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Finding Theme

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by

karen fox

on 8 January 2013

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Transcript of Finding Theme

How can I find the theme of a text? What is theme? Theme is the underlying message of
a story or poem Theme is a big
idea, something,
that you can
learn about life
in general Finding themes Sometimes, an author will
come right out
and state the theme
of a story or poem I looked at all the candy I could buy. I had the
dollar, right here in my hand, but suddenly I didn’t feel
hungry. I wished that I hadn’t stolen the dollar. I wished
that I hadn’t taken the money from my brother’s bank.
“I don’t think I want to buy anything today,” I
muttered quickly to the clerk. Then I ran from the
store. I had learned something important-it’s better to be honest than to have money. We all knew that it was time to set the butterfly
free. We had seen it make its chrysalis and emerge.
Then it had flown around in the cage, trying to
stretch its wings. Although we felt a little sad, we
opened the lid to the cage one evening. The
butterfly seemed confused and didn't leave at first.
Then, in one burst of zigzag fluttering, it erupted
from the cage and flew all the way to the end of the yard and down the hill by the school.
"That was the right thing to do," Kevin said.
"I know," I answered, even though I already
worried about the butterfly. What would it eat?
How would it live? Sometimes, though, the theme is not stated. Then you need to make an inference What clues
lead us to
the theme? Wild creatures
should be
free Common themes Persistence pays off
Honesty is better than cheating
It's more important to be nice than to be popular
Be careful what you wish for
Love is the most important force You've probably read something with this theme
before. And that's one of the neat things about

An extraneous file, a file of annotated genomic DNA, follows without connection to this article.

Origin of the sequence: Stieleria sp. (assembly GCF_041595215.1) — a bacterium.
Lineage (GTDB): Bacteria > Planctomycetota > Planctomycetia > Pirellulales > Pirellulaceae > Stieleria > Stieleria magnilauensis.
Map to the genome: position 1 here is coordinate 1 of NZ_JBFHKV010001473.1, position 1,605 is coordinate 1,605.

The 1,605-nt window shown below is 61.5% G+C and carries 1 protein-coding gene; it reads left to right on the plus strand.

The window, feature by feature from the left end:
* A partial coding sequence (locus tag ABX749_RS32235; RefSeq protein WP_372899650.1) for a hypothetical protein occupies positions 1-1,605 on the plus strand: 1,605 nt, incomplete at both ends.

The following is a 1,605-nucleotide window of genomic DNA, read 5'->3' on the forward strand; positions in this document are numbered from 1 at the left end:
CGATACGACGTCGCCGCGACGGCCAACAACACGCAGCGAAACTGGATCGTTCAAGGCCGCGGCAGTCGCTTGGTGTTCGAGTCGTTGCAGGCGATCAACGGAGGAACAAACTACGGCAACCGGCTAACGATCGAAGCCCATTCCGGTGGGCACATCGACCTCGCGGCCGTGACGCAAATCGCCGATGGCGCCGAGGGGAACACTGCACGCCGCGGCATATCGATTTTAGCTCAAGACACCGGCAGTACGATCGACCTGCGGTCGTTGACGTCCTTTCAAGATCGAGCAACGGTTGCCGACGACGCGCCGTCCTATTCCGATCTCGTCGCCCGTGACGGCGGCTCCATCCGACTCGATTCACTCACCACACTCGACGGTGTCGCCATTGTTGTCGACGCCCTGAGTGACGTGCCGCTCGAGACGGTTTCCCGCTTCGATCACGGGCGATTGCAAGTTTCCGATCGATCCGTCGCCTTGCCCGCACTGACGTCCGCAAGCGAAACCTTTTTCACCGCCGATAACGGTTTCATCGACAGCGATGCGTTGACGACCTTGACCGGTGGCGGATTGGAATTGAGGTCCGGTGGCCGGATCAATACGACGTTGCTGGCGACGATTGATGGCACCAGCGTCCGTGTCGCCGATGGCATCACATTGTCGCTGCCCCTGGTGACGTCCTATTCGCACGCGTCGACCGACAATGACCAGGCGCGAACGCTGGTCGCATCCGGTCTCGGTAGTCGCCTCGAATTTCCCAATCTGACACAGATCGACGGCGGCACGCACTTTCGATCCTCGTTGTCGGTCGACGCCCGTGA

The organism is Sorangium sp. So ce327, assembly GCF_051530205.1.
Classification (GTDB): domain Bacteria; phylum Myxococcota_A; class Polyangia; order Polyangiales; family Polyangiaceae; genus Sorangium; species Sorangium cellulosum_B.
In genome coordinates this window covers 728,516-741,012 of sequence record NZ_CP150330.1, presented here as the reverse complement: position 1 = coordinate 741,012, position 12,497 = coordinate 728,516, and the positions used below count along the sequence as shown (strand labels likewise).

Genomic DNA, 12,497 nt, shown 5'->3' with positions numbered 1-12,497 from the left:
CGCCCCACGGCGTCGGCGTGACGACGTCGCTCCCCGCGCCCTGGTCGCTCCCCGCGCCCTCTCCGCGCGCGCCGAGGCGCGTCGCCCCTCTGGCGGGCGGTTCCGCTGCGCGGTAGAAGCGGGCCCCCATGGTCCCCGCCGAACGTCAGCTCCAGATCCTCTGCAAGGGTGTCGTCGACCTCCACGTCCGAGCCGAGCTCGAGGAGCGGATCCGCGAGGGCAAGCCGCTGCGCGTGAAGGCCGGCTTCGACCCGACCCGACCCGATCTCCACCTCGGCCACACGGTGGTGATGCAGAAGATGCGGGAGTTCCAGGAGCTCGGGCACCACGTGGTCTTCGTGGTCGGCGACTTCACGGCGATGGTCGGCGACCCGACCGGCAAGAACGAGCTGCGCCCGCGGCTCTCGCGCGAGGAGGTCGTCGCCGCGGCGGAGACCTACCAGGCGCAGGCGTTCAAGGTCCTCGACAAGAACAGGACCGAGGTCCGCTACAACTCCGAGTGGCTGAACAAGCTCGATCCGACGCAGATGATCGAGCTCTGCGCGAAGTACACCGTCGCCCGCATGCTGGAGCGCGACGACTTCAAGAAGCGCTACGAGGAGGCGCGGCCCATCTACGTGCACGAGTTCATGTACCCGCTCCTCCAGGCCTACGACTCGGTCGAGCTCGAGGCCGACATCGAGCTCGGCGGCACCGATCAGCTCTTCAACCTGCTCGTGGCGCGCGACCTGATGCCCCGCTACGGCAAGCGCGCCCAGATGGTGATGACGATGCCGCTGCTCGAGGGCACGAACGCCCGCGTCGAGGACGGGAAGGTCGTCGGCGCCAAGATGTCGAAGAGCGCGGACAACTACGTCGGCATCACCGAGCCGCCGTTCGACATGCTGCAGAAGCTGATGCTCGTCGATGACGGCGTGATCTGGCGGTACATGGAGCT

theme-the same ideas are repeated over and over. Can you find the theme? A day to play
Got washed away.
Rain comes down,
Covers town.
Eyes are sad.
Rain is bad!

Come downstairs,
Get the chairs,
Blankets, sheet,
Looking neat!
Inside forts
Instead of sports
Rainy day tears
Can turn into cheers. How does
the speaker feel
about the beginning
of the poem? More
Practice On your note taking sheet, there are four possible themes for this poem.

Pick out the theme(s) that you think fits this poem the best.

List at least two or three clues from the poem that support your theme. How do the speaker's feelings
change? Why are we talking about
theme? Knowing how to find the theme
of a writing piece is
important in literary analysis.
It is the "so what?" What the experts said: good can come of bad
a cheerful attitude can overcome obstacles Either one will work. Good can come of bad evidence from the text:
day starts out poorly because of the rain
the speaker builds indoor forts
the speaker realizes that rainy days can still be fun A cheerful attitude can
overcome obstacles evidence from the text

the speaker becomes open minded about indoor activities
the speaker changes his/her tone from "sad" and "bad" to "neat" and "cheers"
the speaker finds he/she is having a good time Recap and Next Steps What is theme?
What do you have to do when the author does not give you the theme?
Next steps: With your partner, review possible themes from The Pigman. Begin brainstorming. We all knew that it was time to set the butterfly
free. We had seen it make its chrysalis and emerge.
Then it had flown around in the cage, trying to
stretch its wings. Although we felt a little sad, we
opened the lid to the cage one evening. The
butterfly seemed confused and didn't leave at first.
Then, in one burst of zigzag fluttering, it erupted
from the cage and flew all the way to the end of the yard and down the hill by the school.
"That was the right thing to do," Kevin said.
"I know," I answered, even though I already
worried about the butterfly. What would it eat?
How would it live?
Full transcript